Senator Mitch McConnell, the majority leader in the US Senate, has expressed skepticism about the idea that the US Treasury should subsidize state governments as the latter struggle with costs imposed by the pandemic. McConnell believes that states that have not properly provided for their own public employees’ pensions would likely use such a bailout, improperly, to correct that mistake.
On March 25 and 27, respectively, the Senate and House created a coronavirus relief and economic security act, which the President then signed. On April 21 and 23, the two bodies approved a follow-up. But the Democratic Party in particular has expressed the view that these bills have been too stingy with regard to aid to the states, which are bearing much of the burden of dealing with the epidemiological crisis. They want another bill to correct this.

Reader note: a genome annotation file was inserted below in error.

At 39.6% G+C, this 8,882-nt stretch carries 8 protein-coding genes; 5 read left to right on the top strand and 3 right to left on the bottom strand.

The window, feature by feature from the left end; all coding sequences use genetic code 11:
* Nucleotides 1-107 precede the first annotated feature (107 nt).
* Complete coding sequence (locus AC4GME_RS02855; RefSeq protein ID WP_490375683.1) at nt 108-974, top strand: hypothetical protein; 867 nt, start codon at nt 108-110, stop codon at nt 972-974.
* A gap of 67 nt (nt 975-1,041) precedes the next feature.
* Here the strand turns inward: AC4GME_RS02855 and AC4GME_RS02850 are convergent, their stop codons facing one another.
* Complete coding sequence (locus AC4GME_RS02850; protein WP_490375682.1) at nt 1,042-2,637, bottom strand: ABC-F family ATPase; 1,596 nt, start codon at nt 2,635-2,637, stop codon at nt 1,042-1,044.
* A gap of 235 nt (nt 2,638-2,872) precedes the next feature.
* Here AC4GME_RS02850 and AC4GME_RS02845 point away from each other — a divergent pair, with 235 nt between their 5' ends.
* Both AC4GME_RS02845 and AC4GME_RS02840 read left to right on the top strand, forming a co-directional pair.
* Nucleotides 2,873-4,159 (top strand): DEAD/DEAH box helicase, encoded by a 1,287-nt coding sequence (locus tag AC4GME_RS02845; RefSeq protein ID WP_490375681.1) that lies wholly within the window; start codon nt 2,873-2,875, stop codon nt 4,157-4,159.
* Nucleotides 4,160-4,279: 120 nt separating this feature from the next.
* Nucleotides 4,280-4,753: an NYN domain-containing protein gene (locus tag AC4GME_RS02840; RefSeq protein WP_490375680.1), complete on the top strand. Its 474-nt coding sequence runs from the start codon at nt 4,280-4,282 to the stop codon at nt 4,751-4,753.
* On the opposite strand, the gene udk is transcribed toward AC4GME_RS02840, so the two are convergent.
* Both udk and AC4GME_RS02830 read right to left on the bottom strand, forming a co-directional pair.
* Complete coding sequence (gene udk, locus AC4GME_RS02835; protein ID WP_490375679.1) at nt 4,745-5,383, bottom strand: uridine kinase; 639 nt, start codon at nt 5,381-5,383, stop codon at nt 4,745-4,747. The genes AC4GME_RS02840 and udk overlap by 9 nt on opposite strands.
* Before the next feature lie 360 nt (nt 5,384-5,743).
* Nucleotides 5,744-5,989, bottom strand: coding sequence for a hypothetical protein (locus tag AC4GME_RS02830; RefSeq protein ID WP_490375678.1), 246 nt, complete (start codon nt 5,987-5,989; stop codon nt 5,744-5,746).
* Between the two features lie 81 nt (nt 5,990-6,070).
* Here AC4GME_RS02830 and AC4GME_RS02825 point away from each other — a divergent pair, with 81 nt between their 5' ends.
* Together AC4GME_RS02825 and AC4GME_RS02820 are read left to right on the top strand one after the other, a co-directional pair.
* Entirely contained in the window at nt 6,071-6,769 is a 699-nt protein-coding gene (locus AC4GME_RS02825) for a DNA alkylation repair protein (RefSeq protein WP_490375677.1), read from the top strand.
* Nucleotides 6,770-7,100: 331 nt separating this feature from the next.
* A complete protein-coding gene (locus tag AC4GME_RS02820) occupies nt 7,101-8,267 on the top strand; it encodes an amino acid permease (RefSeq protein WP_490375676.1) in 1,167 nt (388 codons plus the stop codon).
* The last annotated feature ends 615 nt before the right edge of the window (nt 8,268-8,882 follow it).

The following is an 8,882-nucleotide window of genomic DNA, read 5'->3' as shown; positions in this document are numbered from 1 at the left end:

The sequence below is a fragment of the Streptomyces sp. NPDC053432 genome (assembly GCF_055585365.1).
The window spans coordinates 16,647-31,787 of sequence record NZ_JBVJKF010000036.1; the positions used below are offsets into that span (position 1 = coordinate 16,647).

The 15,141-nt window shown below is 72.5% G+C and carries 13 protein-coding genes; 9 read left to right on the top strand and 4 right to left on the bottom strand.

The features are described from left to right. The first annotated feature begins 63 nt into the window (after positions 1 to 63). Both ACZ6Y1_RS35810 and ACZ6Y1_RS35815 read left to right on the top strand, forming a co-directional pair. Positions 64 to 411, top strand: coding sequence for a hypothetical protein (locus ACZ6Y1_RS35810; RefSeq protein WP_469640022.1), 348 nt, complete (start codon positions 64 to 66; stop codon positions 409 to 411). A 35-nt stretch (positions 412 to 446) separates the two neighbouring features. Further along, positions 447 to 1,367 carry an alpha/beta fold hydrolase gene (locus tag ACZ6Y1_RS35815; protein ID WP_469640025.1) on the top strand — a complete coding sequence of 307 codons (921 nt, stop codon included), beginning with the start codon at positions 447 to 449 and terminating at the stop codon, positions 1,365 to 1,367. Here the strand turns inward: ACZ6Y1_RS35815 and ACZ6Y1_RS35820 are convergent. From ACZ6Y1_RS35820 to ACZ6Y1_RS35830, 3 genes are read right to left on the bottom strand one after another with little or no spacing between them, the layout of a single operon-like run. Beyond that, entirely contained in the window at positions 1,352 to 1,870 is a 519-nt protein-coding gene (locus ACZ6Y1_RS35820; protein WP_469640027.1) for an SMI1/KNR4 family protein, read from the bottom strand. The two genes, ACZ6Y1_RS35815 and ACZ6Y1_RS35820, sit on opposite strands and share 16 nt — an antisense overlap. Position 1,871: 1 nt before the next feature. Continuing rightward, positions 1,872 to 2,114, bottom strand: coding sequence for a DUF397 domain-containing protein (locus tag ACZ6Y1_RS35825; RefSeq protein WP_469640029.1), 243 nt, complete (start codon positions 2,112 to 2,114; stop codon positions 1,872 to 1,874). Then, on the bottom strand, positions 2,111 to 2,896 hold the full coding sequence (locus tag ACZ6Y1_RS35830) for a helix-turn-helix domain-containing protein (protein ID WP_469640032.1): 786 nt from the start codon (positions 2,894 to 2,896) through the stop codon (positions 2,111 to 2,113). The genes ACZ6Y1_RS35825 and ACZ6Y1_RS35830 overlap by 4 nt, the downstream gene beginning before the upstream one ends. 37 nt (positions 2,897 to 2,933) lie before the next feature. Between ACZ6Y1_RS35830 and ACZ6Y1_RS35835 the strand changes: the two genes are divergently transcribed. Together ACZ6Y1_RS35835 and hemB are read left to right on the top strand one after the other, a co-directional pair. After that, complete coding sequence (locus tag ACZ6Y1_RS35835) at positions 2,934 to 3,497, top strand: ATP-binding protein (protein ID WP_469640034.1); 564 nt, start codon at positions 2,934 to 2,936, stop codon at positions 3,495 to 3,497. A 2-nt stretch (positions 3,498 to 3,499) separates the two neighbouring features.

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In a recent talk show appearance, McConnell said that though he doesn’t want another follow-up pandemic subsidy bill, he would “certainly be in favor of allowing states to use the bankruptcy route.” This remark has caused a furor, and may assist the Democratic Party in McConnell’s home state of Kentucky in its efforts to oppose McConnell’s reelection in November.